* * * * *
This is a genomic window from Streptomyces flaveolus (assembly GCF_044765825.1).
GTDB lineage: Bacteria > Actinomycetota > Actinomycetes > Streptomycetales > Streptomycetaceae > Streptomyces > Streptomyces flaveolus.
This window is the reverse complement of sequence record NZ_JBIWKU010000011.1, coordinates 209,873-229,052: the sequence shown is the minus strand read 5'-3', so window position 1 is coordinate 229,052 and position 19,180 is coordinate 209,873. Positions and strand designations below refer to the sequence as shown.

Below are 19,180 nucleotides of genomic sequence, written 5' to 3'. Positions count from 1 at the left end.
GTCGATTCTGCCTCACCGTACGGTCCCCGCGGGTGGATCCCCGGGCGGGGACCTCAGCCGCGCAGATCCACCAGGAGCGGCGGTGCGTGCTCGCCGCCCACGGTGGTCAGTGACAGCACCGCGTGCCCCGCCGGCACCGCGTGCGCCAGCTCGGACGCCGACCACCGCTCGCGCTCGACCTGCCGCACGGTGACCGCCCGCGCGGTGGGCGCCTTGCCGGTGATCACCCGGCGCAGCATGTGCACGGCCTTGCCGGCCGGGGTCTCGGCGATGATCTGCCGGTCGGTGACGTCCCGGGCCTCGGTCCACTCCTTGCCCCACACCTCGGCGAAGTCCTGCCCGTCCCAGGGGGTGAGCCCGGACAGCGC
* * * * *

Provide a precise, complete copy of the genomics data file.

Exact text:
This is a genomic window from Streptomyces flaveolus (assembly GCF_044765825.1).
GTDB lineage: Bacteria > Actinomycetota > Actinomycetes > Streptomycetales > Streptomycetaceae > Streptomyces > Streptomyces flaveolus.
This window is the reverse complement of sequence record NZ_JBIWKU010000011.1, coordinates 209,873-229,052: the sequence shown is the minus strand read 5'-3', so window position 1 is coordinate 229,052 and position 19,180 is coordinate 209,873. Positions and strand designations below refer to the sequence as shown.

Below are 19,180 nucleotides of genomic sequence, written 5' to 3'. Positions count from 1 at the left end.
GTCGATTCTGCCTCACCGTACGGTCCCCGCGGGTGGATCCCCGGGCGGGGACCTCAGCCGCGCAGATCCACCAGGAGCGGCGGTGCGTGCTCGCCGCCCACGGTGGTCAGTGACAGCACCGCGTGCCCCGCCGGCACCGCGTGCGCCAGCTCGGACGCCGACCACCGCTCGCGCTCGACCTGCCGCACGGTGACCGCCCGCGCGGTGGGCGCCTTGCCGGTGATCACCCGGCGCAGCATGTGCACGGCCTTGCCGGCCGGGGTCTCGGCGATGATCTGCCGGTCGGTGACGTCCCGGGCCTCGGTCCACTCCTTGCCCCACACCTCGGCGAAGTCCTGCCCGTCCCAGGGGGTGAGCCCGGACAGCGC